Instead of jetting off to Spain or Portugal this year, why not try the Med’s somewhat forgotten island, Sardinia, and sample a culture as passionate as it is beautiful. Sardinian legend tells that once God had finished creating the earth, he scattered all the left-over pieces into the Mediterranean Sea and stepped on them, thus creating a heavenly island touched directly by God. Whilst magical folklore like this is enough to entice anyone to visit, there are more, very worthwhile, reasons to take a trip to this European paradise.
Rich, fascinating history
Previous to Sardinia belonging to Italy, the island was under Spanish rule until 1720. However, despite now being “officially Italian”, there is a tangible Catalonian feel to most parts of the island, especially inshore in ancient towns such as Alghero. Architecture which is unmistakably Spanish and street signs in both Italian and Catalan belie centuries of Aragon rule, and merely hint at the captivating heritage waiting to be discovered by the history-hungry, intrepid traveller.
As close to North Africa and the French island of Corsica as it is to Italy, Sardinia is anything but “typically Italian”. Despite the island’s strong African influences, the Sardinian culture is not diluted, rather it is enriched in a way that sets it apart from the mainland and affords it a culture that is as absorbing as it is vivid. Fiercely independent, Sardis cling tightly to their unique Sardo language and press to be recognised as a distinct ethnic group, separate from il Continente- the Italian mainland.
Holiday in Sardinia this year and enjoy picturesque Romanesque churches, beautiful tile mosaics, awe-inspiring medieval castles and moreish fine wines, all typifying traditional Italian culture. However, alongside these traditional Italian hallmarks waits an undiscovered and unscripted liberated spirit, unidentifiable in any other Mediterranean island.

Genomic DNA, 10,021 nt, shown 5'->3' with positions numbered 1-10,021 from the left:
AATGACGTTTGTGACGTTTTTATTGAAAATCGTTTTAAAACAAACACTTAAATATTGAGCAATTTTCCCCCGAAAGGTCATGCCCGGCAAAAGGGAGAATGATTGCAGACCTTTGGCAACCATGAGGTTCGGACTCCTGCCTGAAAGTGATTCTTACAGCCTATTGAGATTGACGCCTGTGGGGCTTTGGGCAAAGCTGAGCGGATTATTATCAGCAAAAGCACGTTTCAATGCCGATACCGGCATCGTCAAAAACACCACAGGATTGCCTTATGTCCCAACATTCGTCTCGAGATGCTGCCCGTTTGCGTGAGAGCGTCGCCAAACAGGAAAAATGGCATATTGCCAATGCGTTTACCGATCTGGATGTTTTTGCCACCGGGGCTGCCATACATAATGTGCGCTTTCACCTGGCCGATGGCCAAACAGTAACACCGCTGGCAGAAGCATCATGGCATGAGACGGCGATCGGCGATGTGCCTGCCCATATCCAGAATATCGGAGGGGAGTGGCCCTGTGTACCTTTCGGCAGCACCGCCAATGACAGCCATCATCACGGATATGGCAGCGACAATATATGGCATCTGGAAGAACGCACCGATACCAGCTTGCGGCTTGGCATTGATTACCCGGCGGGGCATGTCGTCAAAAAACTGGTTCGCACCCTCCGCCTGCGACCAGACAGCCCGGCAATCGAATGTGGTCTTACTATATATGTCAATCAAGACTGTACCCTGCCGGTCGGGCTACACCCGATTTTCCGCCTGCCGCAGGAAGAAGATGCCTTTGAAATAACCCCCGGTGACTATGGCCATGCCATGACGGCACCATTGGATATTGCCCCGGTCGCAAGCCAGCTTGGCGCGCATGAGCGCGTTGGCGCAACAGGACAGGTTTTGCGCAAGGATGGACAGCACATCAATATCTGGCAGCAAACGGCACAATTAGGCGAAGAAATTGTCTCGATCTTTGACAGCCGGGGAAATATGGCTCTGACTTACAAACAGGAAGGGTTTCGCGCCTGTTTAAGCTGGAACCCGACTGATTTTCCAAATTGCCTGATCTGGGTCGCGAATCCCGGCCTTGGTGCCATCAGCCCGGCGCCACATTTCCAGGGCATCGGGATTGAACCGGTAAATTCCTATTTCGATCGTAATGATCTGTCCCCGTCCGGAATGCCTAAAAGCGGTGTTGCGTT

Lying 178km from the nearest mainland, it is fair to say that Sardinia is a true Mediterranean cast-away. This isolation has preserved a unique regional cuisine which is distinctly “Sardinian”. Sardinian food should neither be confused with, nor labeled as, “regional Italian”; Sardi’s are as firm about this point as they are about their independent-from-Italy cultural identity.
If you are thinking about holidaying in Sardinia this year, make sure you pack your appetite! “Music sheet” bread, saffron hinted dumplings, dogfish marinated in walnut vinaigrette, suckling pig wrapped in aromatic leaves and, of course, indigenous to the island, pecorino cheese and myrtle liqueur are but a few of the mouth-watering delights waiting for you to sample.
If a historical, fact-finding holiday isn’t for you, and you would prefer to chill-out instead then don’t worry, Sardinia is still the destination for you! In fact, many who visit Sardinia each year find it almost impossible to move away from the 2000km of breathtaking beauty which is the Sardinian coastline.
The well-heeled wayfarer may sashay their way to the Costa Smeralda, splashing out on a lavish, luxury resort which is anything but easy-going on the purse strings. Alternatively, the more modest vacationer can enjoy the unspoiled beaches of Golfo Aranci or perhaps partake in a spot of snorkeling at Cala Morescu, both found in the north east of the island.